Directed by Delmer Daves, the original 1957 3:10 to Yuma is now available on Blu-ray from The Criterion Collection. The stunning visual presentation is special even by Criterion’s high standards, helping to make this western well worth revisiting. The film is a meditation on honor and trust. Typical western action, be it gunfights or chases, is kept to a striking minimum. Set in the Arizona Territory during the 1880s, the title refers to the time and destination of a specific train route. The intended passenger is outlaw Ben Wade (Glenn Ford). The man trying to get him on that train is rancher and family man Dan Evans (Van Heflin). The unusual relationship between these two men is the crux of 3:10.
It all starts with something of a bang when Wade and his men hold up a stagecoach owned by wealthy businessman Mr. Butterfield (Robert Emhardt). Not content with mere robbery, Wade casually murders the coach driver and one of his own men in the process. Evans and his two young sons witness the mayhem. Somewhat understandably apprehensive of getting too involved, Evans initially plans to simply mind his own business. His wife, Alice (Leora Dana), takes issue with such passiveness, fearing the example it sets for their boys. After Wade is captured (he couldn’t resist a quick nooner with a beautiful barmaid played by Felicia Farr), the town marshal fears what will happen when his posse returns. Evans steps up when Butterfield offers a handsome sum to surreptitiously escort Wade out of town on the 3:10 to Yuma.
Successfully underplaying their roles, Heflin and especially Ford are truly excellent as Evans and Wade. Ford brings an irresistible charm to the cold-blooded killer. It’s easy to see, particularly during a dinner scene with Evans and his family, how folks are tempted to like and even trust him. But he conveys a sinister edge that lurks just below the façade. Heflin has the less showy challenge of painting Evans as a slightly ineffectual, but well-meaning, husband and father who must summon a great deal of courage. The pacing is deliberate, making the most of its 92 minutes to tell what is ultimately a deceptively simple story.
Criterion has done Charles Lawton Jr.’s cinematography proud with a stunning transfer. This 4K restoration presents spot-on perfect visuals from start to finish. The image, framed at 1.85:1, is sharp and detailed. Close ups look terrific, but even more impressive are the wide shots. Especially in outdoor shots capturing the stark beauty of the American Southwest, clarity is remarkably high. There’s a scene early on at a saloon, with Ben Wade’s gang lined up at the bar, where the details of each actor’s face and costume is crisp no matter their distance from the camera. Fine grain is consistent throughout. The source print was totally clean as this transfer is spotless.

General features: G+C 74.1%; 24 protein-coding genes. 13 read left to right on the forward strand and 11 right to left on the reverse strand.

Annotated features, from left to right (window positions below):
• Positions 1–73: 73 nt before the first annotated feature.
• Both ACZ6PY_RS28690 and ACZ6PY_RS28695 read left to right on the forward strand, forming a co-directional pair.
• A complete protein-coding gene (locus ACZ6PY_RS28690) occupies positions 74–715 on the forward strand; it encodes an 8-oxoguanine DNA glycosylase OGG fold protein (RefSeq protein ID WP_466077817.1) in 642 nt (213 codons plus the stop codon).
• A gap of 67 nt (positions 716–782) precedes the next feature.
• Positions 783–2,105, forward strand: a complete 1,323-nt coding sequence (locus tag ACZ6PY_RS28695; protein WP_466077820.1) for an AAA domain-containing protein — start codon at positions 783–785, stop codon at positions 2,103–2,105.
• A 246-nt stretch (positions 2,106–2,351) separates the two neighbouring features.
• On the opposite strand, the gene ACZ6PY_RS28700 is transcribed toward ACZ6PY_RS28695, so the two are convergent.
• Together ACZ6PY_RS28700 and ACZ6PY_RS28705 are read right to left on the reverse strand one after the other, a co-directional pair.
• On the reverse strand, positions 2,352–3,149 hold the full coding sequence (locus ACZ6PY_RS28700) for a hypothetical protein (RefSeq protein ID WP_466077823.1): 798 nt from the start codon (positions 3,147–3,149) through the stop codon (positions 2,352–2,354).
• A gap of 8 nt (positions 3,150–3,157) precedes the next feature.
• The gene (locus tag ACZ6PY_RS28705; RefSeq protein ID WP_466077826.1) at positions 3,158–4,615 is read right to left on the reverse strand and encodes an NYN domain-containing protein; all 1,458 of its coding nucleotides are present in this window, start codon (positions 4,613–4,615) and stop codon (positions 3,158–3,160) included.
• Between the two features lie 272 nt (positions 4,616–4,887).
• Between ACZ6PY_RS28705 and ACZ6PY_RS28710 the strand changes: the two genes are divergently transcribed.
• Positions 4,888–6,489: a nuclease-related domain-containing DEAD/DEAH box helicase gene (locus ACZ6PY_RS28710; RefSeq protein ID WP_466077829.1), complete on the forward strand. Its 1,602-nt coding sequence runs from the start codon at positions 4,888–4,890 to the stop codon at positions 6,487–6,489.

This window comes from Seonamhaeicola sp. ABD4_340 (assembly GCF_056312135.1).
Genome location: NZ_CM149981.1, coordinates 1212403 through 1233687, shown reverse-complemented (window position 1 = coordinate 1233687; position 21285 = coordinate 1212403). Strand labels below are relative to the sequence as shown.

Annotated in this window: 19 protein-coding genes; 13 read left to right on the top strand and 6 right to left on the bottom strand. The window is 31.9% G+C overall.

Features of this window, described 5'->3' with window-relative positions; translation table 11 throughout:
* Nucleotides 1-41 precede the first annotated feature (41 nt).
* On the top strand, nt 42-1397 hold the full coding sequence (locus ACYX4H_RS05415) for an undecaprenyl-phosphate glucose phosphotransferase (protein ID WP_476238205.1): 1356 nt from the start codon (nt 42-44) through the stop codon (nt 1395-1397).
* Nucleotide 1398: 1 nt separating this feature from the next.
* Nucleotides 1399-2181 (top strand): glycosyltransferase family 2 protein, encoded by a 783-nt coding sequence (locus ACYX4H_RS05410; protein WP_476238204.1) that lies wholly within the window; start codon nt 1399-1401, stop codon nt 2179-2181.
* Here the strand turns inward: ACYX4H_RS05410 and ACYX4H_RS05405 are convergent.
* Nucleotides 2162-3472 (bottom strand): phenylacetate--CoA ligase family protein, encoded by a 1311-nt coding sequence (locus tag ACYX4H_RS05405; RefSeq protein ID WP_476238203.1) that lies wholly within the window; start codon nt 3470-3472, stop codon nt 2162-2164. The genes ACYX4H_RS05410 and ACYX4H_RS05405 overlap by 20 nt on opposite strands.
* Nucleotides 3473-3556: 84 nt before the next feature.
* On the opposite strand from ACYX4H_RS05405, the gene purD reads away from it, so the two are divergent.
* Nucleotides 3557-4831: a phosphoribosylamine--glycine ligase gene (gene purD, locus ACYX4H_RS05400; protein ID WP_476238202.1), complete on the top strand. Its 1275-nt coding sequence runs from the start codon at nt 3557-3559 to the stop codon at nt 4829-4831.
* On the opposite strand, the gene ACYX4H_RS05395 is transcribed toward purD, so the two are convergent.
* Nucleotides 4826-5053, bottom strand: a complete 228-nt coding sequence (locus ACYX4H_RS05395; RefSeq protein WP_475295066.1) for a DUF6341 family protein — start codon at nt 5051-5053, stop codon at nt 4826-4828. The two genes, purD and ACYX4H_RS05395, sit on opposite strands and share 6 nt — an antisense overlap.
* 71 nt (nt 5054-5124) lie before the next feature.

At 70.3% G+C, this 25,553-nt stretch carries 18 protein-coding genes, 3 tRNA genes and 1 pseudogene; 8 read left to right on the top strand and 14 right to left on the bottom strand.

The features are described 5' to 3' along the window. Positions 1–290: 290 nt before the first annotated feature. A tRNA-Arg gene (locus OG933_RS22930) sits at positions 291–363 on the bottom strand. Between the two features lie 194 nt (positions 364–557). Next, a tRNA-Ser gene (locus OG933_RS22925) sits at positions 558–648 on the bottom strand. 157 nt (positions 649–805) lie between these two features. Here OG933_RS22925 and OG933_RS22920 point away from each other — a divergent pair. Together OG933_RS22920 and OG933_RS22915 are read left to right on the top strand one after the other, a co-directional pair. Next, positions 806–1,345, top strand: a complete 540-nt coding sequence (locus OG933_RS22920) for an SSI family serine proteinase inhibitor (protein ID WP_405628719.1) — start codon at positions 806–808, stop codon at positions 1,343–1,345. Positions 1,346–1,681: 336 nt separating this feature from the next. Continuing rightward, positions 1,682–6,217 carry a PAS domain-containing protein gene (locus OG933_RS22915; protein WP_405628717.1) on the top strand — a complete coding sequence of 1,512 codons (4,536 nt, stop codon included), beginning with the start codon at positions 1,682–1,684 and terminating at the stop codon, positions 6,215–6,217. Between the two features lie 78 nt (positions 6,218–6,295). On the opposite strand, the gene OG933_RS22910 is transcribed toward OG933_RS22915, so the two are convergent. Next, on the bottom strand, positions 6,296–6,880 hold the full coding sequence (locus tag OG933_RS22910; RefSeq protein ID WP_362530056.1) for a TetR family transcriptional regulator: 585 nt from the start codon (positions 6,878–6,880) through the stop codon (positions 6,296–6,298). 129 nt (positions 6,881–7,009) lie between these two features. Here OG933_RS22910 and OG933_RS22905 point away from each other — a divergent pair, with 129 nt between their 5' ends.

Audio is offered as a choice between the original mono or 5.1 DTS-HD MA. I recommend the simple 1.0 presentation, which is all that is really needed to convey the original sound design. Both options are excellent, however, with the 5.1 opening things up just a bit. George Duning’s score sounds great on each track, skillfully weaving in variations on the melody to the Frankie Laine-sung theme song. Incidentally, things get a little meta when Ben Wade begins whistling the theme himself. Elmore Leonard, who wrote the short story upon which the film is based, only realized this recently, as he explains in an included interview.
Speaking of that interview, it’s one of two new supplements Criterion put together for this release. The 13-minute segment is an extremely interesting look at Leonard’s very early career as a writer of western stories. He also throws in a few comments about the 2007 remake and some changes that were made to his story. There’s also a 16-minute piece with Peter Ford, son of Glenn Ford. He speaks authoritatively about his father’s career. Rounding out the extras is another of Criterion’s excellent booklets, this one featuring an essay by film critic Kent Jones. Perfect picture, sound, and a modest selection of bonus features make 3:10 to Yuma a terrific addition to The Criterion Collection.